• Lily May

In Which I Talk About Foster Care (Part Two)

The more I've talked about this topic, the more I've realized that not many people actually know what foster care is or the specifics of it. In this post, I'll focus on some of the questions that people frequently ask.

~how do the foster children come into care?

Over 75% of children are removed from their homes because of neglect. Removing children from their homes is a large step, and so there must be something seriously wrong for children to be taken away from their parents. If the state determines that their home is an unsafe place for the child(ren), then they are usually moved to a foster home. This means that these kids are wards of the state--not belonging to their parents, nor to the foster parents. Foster families normally get only a few hours (if that) to get ready for a foster child to come into their home.

~do foster parents get to choose if they take a child or not?

Foster parents are never forced to take a child. If they can't take a baby, but would be open to having an older child, they may be asked to take a baby, but they are always welcome to say no. In fact, sometimes families are only allowed to have a certain age range or gender in their home, depending on the space that they have. (For example, previously we could only take boys, because we had room for a child to stay only in my brother's room.)

~are the children frequently moved through different foster homes?

Evidently, many foster children go through more than four homes before finding a permanent place to stay. This is sad. Being constantly moved from home to home can mess up a child's sense of security and trust in adults. Many foster homes decide that they are willing to foster and not adopt, meaning that if the children's parents cannot get them back, the kids must be moved to a different home. Sometimes children cannot stay at a particular home for a reason--maybe the family cannot keep them logistically, or maybe it's the home of a family member that has also been deemed unsafe. So yes, most children are moved through different homes many times before finding permanency.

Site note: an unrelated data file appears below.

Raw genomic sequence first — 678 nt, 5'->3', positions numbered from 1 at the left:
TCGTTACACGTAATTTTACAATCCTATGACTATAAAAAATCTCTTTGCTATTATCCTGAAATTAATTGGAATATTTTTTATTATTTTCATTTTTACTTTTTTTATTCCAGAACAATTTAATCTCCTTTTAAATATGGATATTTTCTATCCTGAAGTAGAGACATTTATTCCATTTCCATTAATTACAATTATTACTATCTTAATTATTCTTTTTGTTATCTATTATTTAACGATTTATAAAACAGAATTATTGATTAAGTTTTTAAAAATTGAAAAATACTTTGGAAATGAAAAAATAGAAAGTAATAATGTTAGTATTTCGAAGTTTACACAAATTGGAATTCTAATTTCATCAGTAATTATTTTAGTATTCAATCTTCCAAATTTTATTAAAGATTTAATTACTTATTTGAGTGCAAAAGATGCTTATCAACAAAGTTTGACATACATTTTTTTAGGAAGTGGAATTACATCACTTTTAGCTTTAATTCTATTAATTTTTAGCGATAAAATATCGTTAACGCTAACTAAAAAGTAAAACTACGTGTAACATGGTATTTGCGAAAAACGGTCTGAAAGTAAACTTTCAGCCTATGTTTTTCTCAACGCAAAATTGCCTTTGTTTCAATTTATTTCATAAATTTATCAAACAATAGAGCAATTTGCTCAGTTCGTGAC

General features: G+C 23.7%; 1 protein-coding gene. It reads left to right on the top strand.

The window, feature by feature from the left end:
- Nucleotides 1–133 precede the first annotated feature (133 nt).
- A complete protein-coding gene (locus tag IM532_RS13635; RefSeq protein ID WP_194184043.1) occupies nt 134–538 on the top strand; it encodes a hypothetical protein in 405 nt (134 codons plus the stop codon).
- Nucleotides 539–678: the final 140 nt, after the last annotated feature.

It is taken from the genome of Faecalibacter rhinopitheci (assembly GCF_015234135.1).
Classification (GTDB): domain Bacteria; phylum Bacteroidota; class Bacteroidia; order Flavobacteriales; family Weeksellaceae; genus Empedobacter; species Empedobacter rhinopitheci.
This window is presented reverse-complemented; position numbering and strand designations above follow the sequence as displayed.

~how long are foster children usually in care?

The average time that a child is in foster care is 9-12 months. Our family has had very different cases--our first case, a little boy who stayed with us for the minimum three weeks before his family was ready to take him home, and our current situation, two baby boys who have been with us for almost eighteen months. Eighteen months is a long time for a child to be left without a plan in place for their future...right now it looks like we'll be adopting these boys, but we have a long journey ahead of us before that can happen.

~what if a parent doesn't want their child to be in foster care?

They don't have a choice. If their home is an unsafe place for a child to live, or they have been abused or neglected, CPS can legally take the child away from their home. This only happens in drastic measures, though: if the child is in serious danger living there. After this, until the parent (or other family member) has shown major improvements and jumped through all kinds of hoops to show that they can care for their child(ren), they may only see their child through supervised visitations, working up to unsupervised or overnight visits.

what questions do you have about foster care? drop them below, and I'll answer in a future post!

Toodeloo, friends!

~Lily May

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